Florence was the daughter of the Rev. Thomas Canning, vicar of Tupsley, Hereford. We do not know the year of her birth, however she trained as an artist.
There is a Florence Canning listed as working as an artist in St Ives between 1906-1910 on the Cornwall Artists Index, but this may be a different woman.
We do not know what prompted Florence's engagement in the suffrage movement. However, Emmeline and Christabel Pankhurst spoke at a rally in Hereford in 1908. It is possible that Florence witnessed Christabel being injured by a stone thrown by an audience member.
Florence was, however, injured in the Black Friday protests in November 1910. She convalesced at Eagle House but never regained her health. She was also Chair of the Church League for Women's Suffrage. Constance Lytton and Emily Wilding Davison were also members. The Kenney archive includes a badge of this organisation.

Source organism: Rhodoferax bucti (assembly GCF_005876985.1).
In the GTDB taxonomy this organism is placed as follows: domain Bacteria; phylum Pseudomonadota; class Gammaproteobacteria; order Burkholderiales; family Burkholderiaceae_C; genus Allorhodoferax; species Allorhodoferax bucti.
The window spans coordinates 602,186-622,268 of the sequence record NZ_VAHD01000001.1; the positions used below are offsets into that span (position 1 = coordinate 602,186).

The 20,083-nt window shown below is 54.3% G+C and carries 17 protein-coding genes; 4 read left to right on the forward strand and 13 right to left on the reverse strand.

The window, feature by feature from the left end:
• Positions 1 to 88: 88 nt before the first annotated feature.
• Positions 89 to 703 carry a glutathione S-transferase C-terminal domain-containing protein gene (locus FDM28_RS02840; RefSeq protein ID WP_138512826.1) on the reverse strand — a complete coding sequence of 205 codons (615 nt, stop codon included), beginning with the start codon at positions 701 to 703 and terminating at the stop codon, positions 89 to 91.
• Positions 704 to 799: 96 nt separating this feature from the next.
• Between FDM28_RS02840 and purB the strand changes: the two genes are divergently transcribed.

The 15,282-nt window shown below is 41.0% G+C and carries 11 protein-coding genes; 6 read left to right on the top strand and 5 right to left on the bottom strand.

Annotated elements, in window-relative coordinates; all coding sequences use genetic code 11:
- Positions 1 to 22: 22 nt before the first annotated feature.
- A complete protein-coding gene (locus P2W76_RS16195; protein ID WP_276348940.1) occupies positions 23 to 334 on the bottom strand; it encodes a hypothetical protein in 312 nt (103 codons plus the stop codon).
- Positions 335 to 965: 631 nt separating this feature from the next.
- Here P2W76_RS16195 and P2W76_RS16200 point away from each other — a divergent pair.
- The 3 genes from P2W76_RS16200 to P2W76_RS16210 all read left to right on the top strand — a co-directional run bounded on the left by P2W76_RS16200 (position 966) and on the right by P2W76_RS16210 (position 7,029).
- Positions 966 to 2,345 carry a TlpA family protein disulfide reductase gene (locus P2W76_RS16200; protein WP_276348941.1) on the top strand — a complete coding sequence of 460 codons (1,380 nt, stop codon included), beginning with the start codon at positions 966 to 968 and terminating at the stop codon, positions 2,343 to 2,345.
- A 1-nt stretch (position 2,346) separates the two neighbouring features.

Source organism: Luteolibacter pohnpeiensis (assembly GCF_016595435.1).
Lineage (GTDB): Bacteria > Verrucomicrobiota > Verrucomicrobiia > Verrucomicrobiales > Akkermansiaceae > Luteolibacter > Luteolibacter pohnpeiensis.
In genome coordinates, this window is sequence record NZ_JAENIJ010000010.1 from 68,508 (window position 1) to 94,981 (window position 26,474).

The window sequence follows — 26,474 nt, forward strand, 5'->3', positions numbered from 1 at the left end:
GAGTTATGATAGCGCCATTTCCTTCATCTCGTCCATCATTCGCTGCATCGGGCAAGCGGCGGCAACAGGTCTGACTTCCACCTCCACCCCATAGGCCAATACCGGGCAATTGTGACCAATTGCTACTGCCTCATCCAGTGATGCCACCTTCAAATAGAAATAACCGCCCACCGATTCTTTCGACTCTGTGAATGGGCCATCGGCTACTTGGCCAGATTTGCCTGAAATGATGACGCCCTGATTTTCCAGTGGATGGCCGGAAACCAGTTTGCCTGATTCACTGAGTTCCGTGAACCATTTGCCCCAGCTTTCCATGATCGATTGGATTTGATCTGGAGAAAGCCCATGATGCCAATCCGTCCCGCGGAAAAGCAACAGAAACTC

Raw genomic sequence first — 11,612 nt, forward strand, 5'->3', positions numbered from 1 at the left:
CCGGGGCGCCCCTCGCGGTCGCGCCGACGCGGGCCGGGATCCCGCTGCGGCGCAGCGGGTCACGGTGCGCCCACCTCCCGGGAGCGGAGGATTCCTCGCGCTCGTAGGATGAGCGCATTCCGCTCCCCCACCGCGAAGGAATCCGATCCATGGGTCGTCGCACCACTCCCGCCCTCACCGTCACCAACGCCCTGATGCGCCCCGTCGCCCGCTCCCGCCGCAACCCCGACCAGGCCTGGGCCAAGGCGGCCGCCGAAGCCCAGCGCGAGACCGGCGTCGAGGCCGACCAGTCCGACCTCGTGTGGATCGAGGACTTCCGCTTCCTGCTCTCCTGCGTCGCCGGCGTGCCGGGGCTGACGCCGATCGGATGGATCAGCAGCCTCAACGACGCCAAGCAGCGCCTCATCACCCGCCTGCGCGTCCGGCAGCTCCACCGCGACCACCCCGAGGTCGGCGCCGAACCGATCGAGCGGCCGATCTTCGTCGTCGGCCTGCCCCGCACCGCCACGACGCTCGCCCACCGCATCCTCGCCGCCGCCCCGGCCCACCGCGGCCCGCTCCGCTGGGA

Florence planted an Oregon cedar on 25 April 1909.
Florence did not live to see women win the vote. She died on Christmas Eve 1914. She was buried with a suffragette wreath on her grave. In 2018, she was honoured with a 'violet plaque' an initiative of Hereford Cathedral and funded by the National Lottery.
'Most Decidedly in Favour.' Florence Canning on the ordination of women.